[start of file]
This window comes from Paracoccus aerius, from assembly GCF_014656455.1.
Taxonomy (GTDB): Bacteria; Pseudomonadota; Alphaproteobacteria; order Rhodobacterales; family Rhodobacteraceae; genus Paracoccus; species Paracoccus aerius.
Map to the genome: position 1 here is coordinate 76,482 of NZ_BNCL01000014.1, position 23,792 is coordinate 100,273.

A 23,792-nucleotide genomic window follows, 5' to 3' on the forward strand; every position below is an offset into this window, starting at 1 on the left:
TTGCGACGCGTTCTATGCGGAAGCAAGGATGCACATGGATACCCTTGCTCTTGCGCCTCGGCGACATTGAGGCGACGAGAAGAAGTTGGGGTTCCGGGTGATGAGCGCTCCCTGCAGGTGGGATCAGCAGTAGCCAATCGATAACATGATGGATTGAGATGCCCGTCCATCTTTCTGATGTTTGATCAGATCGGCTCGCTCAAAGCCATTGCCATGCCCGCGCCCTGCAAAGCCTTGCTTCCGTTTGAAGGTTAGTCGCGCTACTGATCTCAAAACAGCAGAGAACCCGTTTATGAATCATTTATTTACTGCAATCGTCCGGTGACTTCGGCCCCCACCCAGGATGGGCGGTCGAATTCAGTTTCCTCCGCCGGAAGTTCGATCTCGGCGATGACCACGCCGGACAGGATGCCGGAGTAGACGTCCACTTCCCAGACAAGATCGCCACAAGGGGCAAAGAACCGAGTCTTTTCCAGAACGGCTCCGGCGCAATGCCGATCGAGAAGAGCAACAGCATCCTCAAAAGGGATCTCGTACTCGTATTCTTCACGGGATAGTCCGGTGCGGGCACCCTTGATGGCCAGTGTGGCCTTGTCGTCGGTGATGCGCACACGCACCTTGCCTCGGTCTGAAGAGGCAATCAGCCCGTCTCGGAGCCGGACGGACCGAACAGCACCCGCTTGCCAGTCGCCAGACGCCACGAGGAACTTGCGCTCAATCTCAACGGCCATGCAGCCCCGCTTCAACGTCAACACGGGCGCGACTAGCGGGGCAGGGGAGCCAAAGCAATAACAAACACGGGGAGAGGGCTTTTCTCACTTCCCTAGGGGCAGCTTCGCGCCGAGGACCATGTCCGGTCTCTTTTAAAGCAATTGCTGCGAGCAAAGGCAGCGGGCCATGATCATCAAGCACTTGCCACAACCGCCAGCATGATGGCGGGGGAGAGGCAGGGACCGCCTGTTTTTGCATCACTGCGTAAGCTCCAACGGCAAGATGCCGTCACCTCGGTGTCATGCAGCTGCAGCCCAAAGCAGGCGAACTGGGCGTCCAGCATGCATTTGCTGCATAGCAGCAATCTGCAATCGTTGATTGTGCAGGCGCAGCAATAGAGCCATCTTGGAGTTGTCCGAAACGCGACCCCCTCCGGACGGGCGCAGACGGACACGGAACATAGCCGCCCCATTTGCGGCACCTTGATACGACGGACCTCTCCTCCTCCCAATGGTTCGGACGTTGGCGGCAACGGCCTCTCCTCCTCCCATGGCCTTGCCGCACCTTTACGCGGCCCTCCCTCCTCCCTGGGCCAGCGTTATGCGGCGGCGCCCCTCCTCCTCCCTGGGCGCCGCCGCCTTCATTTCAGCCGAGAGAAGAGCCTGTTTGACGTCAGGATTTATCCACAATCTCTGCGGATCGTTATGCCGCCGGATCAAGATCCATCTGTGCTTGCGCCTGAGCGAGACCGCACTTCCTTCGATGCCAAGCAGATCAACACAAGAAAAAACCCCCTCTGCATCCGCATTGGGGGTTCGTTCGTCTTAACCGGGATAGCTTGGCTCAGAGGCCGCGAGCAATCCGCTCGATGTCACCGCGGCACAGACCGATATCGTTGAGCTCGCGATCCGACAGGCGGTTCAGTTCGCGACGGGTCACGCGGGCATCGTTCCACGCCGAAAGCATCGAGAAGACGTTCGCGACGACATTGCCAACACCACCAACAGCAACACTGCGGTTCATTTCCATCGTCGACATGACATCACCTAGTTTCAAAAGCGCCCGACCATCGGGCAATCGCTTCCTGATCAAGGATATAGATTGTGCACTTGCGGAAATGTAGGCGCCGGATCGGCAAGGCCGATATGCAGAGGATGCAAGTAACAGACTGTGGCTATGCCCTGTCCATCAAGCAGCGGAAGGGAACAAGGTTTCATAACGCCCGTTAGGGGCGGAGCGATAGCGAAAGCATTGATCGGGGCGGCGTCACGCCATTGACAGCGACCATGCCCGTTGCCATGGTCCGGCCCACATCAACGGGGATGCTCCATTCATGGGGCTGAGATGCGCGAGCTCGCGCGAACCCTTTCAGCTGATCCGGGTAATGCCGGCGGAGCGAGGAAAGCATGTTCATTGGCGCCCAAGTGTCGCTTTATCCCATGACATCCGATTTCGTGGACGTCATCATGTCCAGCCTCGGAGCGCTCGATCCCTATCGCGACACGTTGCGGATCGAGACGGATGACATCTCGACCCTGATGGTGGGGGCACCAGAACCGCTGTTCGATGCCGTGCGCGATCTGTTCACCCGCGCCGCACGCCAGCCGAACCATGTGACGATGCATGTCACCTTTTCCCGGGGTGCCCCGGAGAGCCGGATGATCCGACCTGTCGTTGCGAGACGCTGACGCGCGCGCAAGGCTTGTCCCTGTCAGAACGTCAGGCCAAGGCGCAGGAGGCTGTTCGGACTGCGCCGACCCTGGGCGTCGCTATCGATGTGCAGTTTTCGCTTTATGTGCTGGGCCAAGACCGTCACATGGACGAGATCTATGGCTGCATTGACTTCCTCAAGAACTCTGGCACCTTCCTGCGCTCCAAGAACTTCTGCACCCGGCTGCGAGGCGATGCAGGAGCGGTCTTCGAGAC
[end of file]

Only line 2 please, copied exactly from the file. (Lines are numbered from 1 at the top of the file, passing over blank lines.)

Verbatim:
Taxonomy (GTDB): Bacteria; Pseudomonadota; Alphaproteobacteria; order Rhodobacterales; family Rhodobacteraceae; genus Paracoccus; species Paracoccus aerius.